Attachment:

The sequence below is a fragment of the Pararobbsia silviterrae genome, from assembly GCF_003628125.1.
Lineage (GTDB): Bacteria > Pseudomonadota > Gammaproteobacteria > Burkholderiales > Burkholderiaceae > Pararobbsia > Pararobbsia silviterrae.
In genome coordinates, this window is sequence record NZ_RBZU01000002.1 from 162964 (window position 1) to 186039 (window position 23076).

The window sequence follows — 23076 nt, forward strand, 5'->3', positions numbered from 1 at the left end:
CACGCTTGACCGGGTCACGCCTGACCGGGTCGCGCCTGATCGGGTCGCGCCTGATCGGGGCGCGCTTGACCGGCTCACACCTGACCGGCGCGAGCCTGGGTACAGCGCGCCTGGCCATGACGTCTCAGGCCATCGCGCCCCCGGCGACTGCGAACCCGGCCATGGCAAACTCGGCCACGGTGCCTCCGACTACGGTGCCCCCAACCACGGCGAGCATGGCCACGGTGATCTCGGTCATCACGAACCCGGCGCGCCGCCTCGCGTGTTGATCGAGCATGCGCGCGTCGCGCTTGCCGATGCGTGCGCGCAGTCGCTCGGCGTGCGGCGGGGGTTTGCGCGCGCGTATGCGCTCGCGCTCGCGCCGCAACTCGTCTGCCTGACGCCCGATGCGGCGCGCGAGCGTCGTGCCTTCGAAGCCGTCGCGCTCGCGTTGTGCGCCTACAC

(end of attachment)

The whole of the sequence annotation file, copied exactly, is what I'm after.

The sequence below is a fragment of the Pararobbsia silviterrae genome, from assembly GCF_003628125.1.
Lineage (GTDB): Bacteria > Pseudomonadota > Gammaproteobacteria > Burkholderiales > Burkholderiaceae > Pararobbsia > Pararobbsia silviterrae.
In genome coordinates, this window is sequence record NZ_RBZU01000002.1 from 162964 (window position 1) to 186039 (window position 23076).

The window sequence follows — 23076 nt, forward strand, 5'->3', positions numbered from 1 at the left end:
CACGCTTGACCGGGTCACGCCTGACCGGGTCGCGCCTGATCGGGTCGCGCCTGATCGGGGCGCGCTTGACCGGCTCACACCTGACCGGCGCGAGCCTGGGTACAGCGCGCCTGGCCATGACGTCTCAGGCCATCGCGCCCCCGGCGACTGCGAACCCGGCCATGGCAAACTCGGCCACGGTGCCTCCGACTACGGTGCCCCCAACCACGGCGAGCATGGCCACGGTGATCTCGGTCATCACGAACCCGGCGCGCCGCCTCGCGTGTTGATCGAGCATGCGCGCGTCGCGCTTGCCGATGCGTGCGCGCAGTCGCTCGGCGTGCGGCGGGGGTTTGCGCGCGCGTATGCGCTCGCGCTCGCGCCGCAACTCGTCTGCCTGACGCCCGATGCGGCGCGCGAGCGTCGTGCCTTCGAAGCCGTCGCGCTCGCGTTGTGCGCCTACAC